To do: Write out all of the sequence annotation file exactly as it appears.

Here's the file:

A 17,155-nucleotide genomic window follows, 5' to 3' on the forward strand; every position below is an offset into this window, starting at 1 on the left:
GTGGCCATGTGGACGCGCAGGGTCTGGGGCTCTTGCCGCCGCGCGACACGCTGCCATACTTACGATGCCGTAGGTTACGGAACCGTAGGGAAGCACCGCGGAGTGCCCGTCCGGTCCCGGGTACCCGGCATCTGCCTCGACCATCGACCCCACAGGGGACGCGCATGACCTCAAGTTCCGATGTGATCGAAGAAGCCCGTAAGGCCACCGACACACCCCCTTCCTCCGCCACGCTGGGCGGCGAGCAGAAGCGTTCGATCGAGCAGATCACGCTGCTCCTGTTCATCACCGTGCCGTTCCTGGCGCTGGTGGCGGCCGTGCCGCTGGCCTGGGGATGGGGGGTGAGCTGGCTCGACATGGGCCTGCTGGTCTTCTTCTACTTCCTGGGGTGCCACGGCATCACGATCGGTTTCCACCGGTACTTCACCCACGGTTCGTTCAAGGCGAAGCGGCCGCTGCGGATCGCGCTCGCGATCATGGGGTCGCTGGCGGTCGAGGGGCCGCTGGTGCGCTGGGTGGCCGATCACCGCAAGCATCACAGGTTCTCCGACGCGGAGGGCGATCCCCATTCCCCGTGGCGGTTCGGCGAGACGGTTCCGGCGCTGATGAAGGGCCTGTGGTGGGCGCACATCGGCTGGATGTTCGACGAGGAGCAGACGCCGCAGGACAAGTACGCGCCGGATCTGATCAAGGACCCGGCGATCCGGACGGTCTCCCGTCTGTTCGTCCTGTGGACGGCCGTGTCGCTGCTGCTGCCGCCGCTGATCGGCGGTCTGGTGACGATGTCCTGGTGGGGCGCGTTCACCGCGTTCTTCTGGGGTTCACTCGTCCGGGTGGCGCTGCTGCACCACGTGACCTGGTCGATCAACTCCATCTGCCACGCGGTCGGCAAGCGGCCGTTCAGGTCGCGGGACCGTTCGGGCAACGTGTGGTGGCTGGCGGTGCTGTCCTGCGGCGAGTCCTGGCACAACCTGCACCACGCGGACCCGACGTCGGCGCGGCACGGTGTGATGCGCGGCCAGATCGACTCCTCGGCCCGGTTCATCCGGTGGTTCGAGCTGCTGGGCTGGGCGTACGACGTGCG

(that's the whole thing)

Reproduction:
A 17,155-nucleotide genomic window follows, 5' to 3' on the forward strand; every position below is an offset into this window, starting at 1 on the left:
GTGGCCATGTGGACGCGCAGGGTCTGGGGCTCTTGCCGCCGCGCGACACGCTGCCATACTTACGATGCCGTAGGTTACGGAACCGTAGGGAAGCACCGCGGAGTGCCCGTCCGGTCCCGGGTACCCGGCATCTGCCTCGACCATCGACCCCACAGGGGACGCGCATGACCTCAAGTTCCGATGTGATCGAAGAAGCCCGTAAGGCCACCGACACACCCCCTTCCTCCGCCACGCTGGGCGGCGAGCAGAAGCGTTCGATCGAGCAGATCACGCTGCTCCTGTTCATCACCGTGCCGTTCCTGGCGCTGGTGGCGGCCGTGCCGCTGGCCTGGGGATGGGGGGTGAGCTGGCTCGACATGGGCCTGCTGGTCTTCTTCTACTTCCTGGGGTGCCACGGCATCACGATCGGTTTCCACCGGTACTTCACCCACGGTTCGTTCAAGGCGAAGCGGCCGCTGCGGATCGCGCTCGCGATCATGGGGTCGCTGGCGGTCGAGGGGCCGCTGGTGCGCTGGGTGGCCGATCACCGCAAGCATCACAGGTTCTCCGACGCGGAGGGCGATCCCCATTCCCCGTGGCGGTTCGGCGAGACGGTTCCGGCGCTGATGAAGGGCCTGTGGTGGGCGCACATCGGCTGGATGTTCGACGAGGAGCAGACGCCGCAGGACAAGTACGCGCCGGATCTGATCAAGGACCCGGCGATCCGGACGGTCTCCCGTCTGTTCGTCCTGTGGACGGCCGTGTCGCTGCTGCTGCCGCCGCTGATCGGCGGTCTGGTGACGATGTCCTGGTGGGGCGCGTTCACCGCGTTCTTCTGGGGTTCACTCGTCCGGGTGGCGCTGCTGCACCACGTGACCTGGTCGATCAACTCCATCTGCCACGCGGTCGGCAAGCGGCCGTTCAGGTCGCGGGACCGTTCGGGCAACGTGTGGTGGCTGGCGGTGCTGTCCTGCGGCGAGTCCTGGCACAACCTGCACCACGCGGACCCGACGTCGGCGCGGCACGGTGTGATGCGCGGCCAGATCGACTCCTCGGCCCGGTTCATCCGGTGGTTCGAGCTGCTGGGCTGGGCGTACGACGTGCG